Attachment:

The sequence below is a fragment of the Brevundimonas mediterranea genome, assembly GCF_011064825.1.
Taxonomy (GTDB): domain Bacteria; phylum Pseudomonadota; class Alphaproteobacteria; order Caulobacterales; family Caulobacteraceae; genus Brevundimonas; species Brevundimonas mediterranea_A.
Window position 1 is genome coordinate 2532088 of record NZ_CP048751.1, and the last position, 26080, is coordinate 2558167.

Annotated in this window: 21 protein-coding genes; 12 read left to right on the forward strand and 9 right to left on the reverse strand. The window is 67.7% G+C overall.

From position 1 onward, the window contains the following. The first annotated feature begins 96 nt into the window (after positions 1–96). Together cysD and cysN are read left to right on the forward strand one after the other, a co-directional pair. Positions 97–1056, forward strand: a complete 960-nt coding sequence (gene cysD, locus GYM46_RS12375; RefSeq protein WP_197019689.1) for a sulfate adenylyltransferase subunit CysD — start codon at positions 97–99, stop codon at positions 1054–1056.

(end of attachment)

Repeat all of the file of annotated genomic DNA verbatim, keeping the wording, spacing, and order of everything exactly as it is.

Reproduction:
The sequence below is a fragment of the Brevundimonas mediterranea genome, assembly GCF_011064825.1.
Taxonomy (GTDB): domain Bacteria; phylum Pseudomonadota; class Alphaproteobacteria; order Caulobacterales; family Caulobacteraceae; genus Brevundimonas; species Brevundimonas mediterranea_A.
Window position 1 is genome coordinate 2532088 of record NZ_CP048751.1, and the last position, 26080, is coordinate 2558167.

Annotated in this window: 21 protein-coding genes; 12 read left to right on the forward strand and 9 right to left on the reverse strand. The window is 67.7% G+C overall.

From position 1 onward, the window contains the following. The first annotated feature begins 96 nt into the window (after positions 1–96). Together cysD and cysN are read left to right on the forward strand one after the other, a co-directional pair. Positions 97–1056, forward strand: a complete 960-nt coding sequence (gene cysD, locus GYM46_RS12375; RefSeq protein WP_197019689.1) for a sulfate adenylyltransferase subunit CysD — start codon at positions 97–99, stop codon at positions 1054–1056.